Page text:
Abbott is also in U.S. trials with the XIENCE Nano, a 2.25 mm DES designed for small vessels. Dr. Simonton said the FDA trial registry is currently enrolling patients, which should be completed by the end of 2009. The stent received CE mark in Europe in March 2008, where it is called the XIENCE V 2.25 mm stent system.
Boston Scientific – The rapid release of several new stents over the past year, combined with its SYNTAX trial, earned Boston Scientific the 2008 North American Frost & Sullivan Market Leadership Award.
In the past year Boston Scientific has released the PROMUS Everolimus-Eluting Coronary Stent System, the TAXUS Express2 Atom Stent, TAXUS Liberte, TAXUS Liberte Atom, and the TAXUS Liberte Long.
The TAXUS Express2 Atom, cleared by the FDA in September 2008, and the TAXUS Liberte Atom, cleared in June 2009, are first DES approved for the treatment of small coronary vessels down to sizes of 2.25 mm. The TAXUS Liberte Long was approved in July and is longest coronary stent available in the U.S., up to 38 mm in length.
For its next generation DES, Boston Scientific is concentrating on its JACTAX stent, which uses the Labcoat bioabsorbable polymer.
Medtronic – The company’s focus is on its zotarolimus-eluting Endeavor and new Resolute stent, which has a longer drug elution time. Medtronic will launch Resolute internationally at TCT 2009, but it is not FDA-cleared. Resolute uses the same zotarolimus and stent platform as Endeavor, but uses Medtronic’s new BioLinx blend of three polymers, which is specifically formulated for better biocompatibility and longer drug elution than Endeavor (six months as opposed to two to three weeks).
The company is in its first year of the 2,300-patient RESOLUTE All-Comers clinical trial in Europe. The randomized trial compares the safety and efficacy of Resolute with Abbott’s XIENCE. Medtronic is now enrolling in its U.S. trial of 1,300 patients, which will be used for its FDA submission. FDA approval may possibly come in 2012, said Cy Wilcox, Medtronic Cardiovascular’s vice president of science and technology.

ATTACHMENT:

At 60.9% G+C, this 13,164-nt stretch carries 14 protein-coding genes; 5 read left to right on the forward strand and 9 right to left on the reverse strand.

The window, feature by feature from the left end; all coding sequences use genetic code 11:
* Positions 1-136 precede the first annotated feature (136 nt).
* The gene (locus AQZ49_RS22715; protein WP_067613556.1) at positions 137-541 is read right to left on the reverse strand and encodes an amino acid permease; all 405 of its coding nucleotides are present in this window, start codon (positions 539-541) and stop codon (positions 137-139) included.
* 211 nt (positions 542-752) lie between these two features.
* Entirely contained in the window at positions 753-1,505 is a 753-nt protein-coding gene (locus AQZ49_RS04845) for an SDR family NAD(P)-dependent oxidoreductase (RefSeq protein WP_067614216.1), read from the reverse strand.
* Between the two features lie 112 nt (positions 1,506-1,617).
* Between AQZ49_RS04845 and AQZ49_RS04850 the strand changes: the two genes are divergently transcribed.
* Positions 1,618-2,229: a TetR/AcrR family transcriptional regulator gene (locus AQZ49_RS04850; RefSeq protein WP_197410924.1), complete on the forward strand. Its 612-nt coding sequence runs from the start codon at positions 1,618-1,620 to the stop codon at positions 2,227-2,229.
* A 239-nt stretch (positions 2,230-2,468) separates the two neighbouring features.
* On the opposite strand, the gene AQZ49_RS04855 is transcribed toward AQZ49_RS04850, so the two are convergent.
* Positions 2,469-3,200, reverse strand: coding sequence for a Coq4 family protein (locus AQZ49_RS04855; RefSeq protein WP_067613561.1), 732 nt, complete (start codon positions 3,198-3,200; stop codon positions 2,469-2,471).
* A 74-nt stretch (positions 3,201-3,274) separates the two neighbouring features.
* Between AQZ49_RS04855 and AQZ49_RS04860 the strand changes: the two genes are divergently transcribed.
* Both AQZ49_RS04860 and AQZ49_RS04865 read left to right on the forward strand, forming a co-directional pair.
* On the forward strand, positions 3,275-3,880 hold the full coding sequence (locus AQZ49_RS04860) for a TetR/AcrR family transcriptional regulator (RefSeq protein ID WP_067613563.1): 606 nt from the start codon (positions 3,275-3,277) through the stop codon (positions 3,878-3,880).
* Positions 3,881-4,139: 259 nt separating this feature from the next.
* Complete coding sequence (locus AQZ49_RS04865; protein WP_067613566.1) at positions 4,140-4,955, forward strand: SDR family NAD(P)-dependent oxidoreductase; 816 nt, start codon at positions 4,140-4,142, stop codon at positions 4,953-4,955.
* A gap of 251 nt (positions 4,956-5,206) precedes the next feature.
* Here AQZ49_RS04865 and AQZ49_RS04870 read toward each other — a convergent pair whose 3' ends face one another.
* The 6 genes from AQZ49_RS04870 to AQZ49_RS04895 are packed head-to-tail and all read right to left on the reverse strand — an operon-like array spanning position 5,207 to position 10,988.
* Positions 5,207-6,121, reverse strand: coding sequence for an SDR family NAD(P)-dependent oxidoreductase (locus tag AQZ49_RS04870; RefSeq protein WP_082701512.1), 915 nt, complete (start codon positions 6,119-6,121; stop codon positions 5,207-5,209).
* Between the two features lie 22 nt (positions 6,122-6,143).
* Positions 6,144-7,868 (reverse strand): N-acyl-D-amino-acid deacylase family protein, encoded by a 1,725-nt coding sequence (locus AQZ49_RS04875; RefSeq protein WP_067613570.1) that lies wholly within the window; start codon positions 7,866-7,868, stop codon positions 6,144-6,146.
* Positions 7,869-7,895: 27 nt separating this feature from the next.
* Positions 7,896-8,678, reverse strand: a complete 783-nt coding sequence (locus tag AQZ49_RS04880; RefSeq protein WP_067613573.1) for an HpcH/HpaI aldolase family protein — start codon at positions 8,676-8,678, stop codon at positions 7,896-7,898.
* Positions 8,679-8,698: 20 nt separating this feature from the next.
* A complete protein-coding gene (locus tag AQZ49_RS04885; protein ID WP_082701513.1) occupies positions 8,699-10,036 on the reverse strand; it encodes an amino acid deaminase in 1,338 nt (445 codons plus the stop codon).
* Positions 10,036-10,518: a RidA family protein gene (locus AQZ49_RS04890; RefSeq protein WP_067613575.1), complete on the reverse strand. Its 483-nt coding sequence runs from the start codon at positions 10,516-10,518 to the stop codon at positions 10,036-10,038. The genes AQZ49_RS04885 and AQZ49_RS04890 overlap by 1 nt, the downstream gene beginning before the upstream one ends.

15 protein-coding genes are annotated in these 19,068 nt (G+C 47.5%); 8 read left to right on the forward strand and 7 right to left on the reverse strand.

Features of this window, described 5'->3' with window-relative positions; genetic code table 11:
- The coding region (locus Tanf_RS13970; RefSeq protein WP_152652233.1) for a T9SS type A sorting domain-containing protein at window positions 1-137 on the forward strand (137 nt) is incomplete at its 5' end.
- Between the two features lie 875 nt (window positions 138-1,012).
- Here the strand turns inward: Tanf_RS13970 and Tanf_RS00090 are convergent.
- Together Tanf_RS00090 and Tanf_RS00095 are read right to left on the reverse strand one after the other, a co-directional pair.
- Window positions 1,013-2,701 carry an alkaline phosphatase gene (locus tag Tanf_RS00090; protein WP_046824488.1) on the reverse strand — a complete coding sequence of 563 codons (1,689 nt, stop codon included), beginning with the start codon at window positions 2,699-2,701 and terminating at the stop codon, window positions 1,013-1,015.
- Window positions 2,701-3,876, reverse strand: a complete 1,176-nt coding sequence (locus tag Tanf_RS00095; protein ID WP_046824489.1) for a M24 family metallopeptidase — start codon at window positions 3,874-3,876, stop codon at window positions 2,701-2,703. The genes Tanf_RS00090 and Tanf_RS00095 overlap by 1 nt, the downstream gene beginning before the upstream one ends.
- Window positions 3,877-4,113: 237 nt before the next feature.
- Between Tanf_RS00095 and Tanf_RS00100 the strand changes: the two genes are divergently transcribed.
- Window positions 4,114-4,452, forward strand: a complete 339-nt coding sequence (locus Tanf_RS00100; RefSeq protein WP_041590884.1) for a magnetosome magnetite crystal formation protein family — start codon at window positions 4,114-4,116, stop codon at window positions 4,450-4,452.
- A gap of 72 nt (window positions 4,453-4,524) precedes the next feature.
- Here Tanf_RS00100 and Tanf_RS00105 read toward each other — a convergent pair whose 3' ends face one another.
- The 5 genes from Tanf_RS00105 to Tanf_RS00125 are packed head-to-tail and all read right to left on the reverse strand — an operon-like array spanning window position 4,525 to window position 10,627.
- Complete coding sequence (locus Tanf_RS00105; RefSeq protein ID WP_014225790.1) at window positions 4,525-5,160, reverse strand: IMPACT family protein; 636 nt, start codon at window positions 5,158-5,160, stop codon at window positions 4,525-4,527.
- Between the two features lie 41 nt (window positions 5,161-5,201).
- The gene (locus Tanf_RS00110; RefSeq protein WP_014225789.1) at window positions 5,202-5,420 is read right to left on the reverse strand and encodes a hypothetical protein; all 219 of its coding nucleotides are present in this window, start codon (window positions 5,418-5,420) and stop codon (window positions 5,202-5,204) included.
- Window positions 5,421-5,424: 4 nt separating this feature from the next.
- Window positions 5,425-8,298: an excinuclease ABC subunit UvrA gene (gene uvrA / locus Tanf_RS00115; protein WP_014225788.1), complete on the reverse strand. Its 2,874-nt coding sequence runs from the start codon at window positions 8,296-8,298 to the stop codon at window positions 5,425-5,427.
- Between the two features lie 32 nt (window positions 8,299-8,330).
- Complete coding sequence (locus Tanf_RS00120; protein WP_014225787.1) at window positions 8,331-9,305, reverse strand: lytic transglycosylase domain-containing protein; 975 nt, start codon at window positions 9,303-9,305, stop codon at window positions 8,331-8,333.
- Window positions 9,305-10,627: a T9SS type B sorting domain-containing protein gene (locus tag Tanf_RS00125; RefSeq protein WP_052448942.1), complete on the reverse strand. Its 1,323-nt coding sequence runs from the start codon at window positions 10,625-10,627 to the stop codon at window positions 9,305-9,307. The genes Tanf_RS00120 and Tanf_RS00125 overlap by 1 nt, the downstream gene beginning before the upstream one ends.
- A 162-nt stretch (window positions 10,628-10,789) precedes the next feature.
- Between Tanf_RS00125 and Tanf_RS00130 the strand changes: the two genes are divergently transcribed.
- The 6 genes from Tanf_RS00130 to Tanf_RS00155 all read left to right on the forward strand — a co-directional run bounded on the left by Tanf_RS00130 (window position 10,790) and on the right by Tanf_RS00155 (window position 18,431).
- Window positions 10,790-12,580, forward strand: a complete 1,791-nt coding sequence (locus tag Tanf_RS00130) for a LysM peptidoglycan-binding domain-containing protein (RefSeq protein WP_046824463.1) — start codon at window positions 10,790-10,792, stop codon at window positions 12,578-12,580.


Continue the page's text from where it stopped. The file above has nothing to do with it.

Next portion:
“We know after the first year patients do very well and the target lesion revascularization (TLR) rate is very low,” Wilcox said.
He said the company believes the low TLR is due to Medtronic’s polymers being more biocompatible and hydrophilic than other manufacturers. Wilcox said this makes Medtronic’s stents easier to deliver and result in lower rates of late-stent thrombosis. “Our research suggests it’s their polymers that are the problem,” he said of other manufacturers.
Wilcox said Medtronic is developing a polymer-free DES that uses a micro-porous stent surface – technology the company licensed from NanoMed Systems. However, he said without a polymer base, the drug elutes very quickly, within one to three weeks.
Medtronic is also working on a next generation bare metal stent that will be similar to the Driver, but made of a single piece of wire. Wilcox said the Drive uses a series of rings and longer connecting arms, which may cause friction against vessel walls, but the new stent’s single wire design will make pushability about 30 percent easier, according to bench tests. He said Medtronic is also thinking about putting a DES coating on the new stent.
Cordis – The company is concentrating efforts on its NEVO stent currently in clinical trials. The stent uses a bioabsorbable polymer loaded into tiny holes along the stent struts. Cordis hopes to file for CE mark by the end of 2009 and plans to submit for FDA approval by the end of 2011.